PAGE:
Both mentors and sponsors can provide guidance and help their protégés to grow their network. And both roles can provide you with constructive criticism when you need it. Both are also important for turning employees into leaders. Compared to employees with informal mentors and sponsors, employees with formal mentors and sponsors are more likely (75% and 97%, respectively) to fully agree that their organization offers a clear plan for their professional development.
And a Silicon Valley veteran, who told him, “Be successful, hire, mentor, and sponsor the people of color who come after you. While formal and informal relationships often have favorable outcomes, data from the Gallup Center on Black Voices suggests that formalized mentoring and sponsorship relationships have a greater impact on employee development. Unlike mentoring and sponsorship, coaching is done by professionals who specialize in helping employees reach their full potential. In this week's episode, Mita Mallick, Carta's director of Inclusion, Equity, and Impact, and I discussed her approach to finding sponsors.
Let's discuss what mentors and sponsors are, how they can help foster diversity in the workplace, and what successful mentoring and sponsorships look like. Mentors and sponsors drive development, encourage engagement, and facilitate positive organizational perceptions among employees. Find out how coaching can help you find a mentor or sponsor, or become one yourself, with a personalized demonstration from BetterUp today. Gallup's Center on Black Voices concludes that employees benefit greatly from these relationships: mentors and sponsors drive development, encourage engagement, and facilitate positive organizational perception.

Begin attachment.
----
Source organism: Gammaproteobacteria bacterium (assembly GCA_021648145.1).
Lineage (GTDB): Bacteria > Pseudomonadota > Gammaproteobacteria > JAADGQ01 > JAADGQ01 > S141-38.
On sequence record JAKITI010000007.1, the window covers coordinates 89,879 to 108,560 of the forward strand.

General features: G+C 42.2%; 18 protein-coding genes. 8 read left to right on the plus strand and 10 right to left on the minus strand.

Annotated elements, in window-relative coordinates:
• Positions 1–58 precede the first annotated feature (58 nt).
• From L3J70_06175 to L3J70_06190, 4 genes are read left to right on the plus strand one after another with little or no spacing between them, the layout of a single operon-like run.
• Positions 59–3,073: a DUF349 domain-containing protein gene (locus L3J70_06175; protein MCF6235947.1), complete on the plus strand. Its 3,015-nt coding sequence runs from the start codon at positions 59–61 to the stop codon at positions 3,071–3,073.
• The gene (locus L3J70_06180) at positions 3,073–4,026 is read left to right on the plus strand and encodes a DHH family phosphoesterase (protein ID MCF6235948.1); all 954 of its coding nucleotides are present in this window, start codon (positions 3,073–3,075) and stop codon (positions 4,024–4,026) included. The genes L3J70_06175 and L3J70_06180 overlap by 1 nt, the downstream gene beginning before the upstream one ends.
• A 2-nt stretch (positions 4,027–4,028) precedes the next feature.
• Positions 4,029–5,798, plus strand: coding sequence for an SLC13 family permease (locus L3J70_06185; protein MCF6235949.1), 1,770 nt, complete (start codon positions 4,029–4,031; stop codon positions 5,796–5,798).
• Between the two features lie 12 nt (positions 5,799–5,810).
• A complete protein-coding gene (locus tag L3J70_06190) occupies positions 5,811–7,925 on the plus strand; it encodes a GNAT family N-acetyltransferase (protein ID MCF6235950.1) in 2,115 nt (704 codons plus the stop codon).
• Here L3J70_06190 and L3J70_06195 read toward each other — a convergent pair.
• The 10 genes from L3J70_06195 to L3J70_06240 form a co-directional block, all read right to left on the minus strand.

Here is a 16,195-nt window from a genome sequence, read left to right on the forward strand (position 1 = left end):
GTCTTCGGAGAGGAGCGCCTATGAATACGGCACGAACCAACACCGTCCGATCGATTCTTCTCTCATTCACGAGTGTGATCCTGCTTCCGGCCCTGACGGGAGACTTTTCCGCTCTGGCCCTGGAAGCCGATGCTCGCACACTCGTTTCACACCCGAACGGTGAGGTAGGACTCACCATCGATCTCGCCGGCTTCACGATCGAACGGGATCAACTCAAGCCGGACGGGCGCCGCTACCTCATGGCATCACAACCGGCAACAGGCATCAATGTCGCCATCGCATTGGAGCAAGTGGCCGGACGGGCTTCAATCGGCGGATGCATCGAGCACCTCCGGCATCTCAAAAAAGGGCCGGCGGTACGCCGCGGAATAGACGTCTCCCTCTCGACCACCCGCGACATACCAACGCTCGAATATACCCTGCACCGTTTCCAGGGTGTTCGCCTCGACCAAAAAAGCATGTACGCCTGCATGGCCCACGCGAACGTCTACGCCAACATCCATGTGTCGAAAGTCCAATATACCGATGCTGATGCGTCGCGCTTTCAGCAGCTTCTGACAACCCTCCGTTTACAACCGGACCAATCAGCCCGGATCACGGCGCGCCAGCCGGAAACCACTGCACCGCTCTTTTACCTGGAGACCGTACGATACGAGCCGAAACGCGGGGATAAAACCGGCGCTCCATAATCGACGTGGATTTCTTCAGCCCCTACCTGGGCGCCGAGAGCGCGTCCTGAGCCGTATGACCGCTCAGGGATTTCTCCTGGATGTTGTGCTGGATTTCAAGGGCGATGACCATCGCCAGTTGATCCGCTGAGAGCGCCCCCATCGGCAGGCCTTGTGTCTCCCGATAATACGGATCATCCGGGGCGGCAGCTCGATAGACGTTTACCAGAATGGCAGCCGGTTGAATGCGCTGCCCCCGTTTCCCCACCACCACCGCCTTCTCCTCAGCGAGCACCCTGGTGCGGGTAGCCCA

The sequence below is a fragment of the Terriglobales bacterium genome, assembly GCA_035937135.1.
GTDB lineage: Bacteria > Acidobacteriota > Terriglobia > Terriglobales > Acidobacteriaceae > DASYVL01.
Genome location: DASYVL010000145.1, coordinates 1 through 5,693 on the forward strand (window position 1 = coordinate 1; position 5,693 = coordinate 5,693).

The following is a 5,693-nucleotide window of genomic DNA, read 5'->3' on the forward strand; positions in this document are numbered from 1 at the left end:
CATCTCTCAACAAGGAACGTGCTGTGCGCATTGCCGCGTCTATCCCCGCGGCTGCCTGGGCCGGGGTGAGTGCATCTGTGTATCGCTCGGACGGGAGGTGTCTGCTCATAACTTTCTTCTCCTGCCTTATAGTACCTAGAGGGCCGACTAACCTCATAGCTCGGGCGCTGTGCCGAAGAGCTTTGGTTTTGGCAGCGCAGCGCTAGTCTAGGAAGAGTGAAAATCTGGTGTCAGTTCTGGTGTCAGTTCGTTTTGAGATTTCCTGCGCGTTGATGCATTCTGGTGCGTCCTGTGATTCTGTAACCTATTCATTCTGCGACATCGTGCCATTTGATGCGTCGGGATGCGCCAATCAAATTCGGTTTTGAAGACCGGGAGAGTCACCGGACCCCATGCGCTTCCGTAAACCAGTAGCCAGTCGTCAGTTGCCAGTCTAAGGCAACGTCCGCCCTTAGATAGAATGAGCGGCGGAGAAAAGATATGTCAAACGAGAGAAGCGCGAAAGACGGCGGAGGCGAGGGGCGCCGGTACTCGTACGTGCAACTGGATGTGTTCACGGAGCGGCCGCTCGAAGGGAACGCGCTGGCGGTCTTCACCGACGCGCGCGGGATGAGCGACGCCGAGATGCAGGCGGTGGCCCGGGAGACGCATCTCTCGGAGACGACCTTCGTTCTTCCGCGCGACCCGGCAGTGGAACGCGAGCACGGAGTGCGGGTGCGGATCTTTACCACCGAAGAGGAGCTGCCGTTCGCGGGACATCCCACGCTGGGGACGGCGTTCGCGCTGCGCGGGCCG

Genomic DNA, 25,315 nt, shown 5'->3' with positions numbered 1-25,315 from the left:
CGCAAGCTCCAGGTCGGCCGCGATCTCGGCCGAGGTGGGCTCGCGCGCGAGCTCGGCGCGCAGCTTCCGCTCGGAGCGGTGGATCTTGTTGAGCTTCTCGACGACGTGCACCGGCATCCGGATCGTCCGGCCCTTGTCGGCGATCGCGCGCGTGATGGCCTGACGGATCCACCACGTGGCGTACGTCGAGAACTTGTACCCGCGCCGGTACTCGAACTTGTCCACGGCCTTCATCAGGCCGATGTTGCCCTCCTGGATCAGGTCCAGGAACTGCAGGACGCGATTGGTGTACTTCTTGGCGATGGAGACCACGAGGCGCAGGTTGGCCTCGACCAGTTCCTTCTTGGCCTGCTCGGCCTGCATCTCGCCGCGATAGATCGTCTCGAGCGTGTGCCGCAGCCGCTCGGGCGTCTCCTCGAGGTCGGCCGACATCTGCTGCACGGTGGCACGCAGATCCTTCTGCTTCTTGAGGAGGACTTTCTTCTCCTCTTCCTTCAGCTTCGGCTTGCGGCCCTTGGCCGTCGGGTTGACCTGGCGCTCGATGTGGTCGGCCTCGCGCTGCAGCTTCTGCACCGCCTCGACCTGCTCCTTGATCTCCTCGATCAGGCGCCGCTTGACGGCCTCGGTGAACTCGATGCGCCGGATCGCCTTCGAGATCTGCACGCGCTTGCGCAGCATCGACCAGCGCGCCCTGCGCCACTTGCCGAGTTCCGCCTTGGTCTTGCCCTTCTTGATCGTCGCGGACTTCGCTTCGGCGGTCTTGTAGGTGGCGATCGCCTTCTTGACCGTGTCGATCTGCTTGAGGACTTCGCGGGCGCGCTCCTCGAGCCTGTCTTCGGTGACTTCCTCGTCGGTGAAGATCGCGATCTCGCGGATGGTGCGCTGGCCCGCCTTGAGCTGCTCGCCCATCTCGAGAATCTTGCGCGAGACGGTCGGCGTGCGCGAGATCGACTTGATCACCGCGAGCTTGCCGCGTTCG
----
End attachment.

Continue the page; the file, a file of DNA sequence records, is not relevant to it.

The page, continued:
Understanding the difference between sponsorship and mentoring is key to ensuring that women and members of historically marginalized communities (HMC) receive full support in their professional careers. On the other hand, sponsors are in a position of power and actively promote growth, provide access to opportunities at work, and advocate for the professional advancement of people with less experience. Both mentoring and sponsorships help create more diverse workplaces, encourage belonging, and train the leaders of tomorrow. Organizations can help these employees succeed by designating mentors and sponsors to help them develop their careers and promote their success.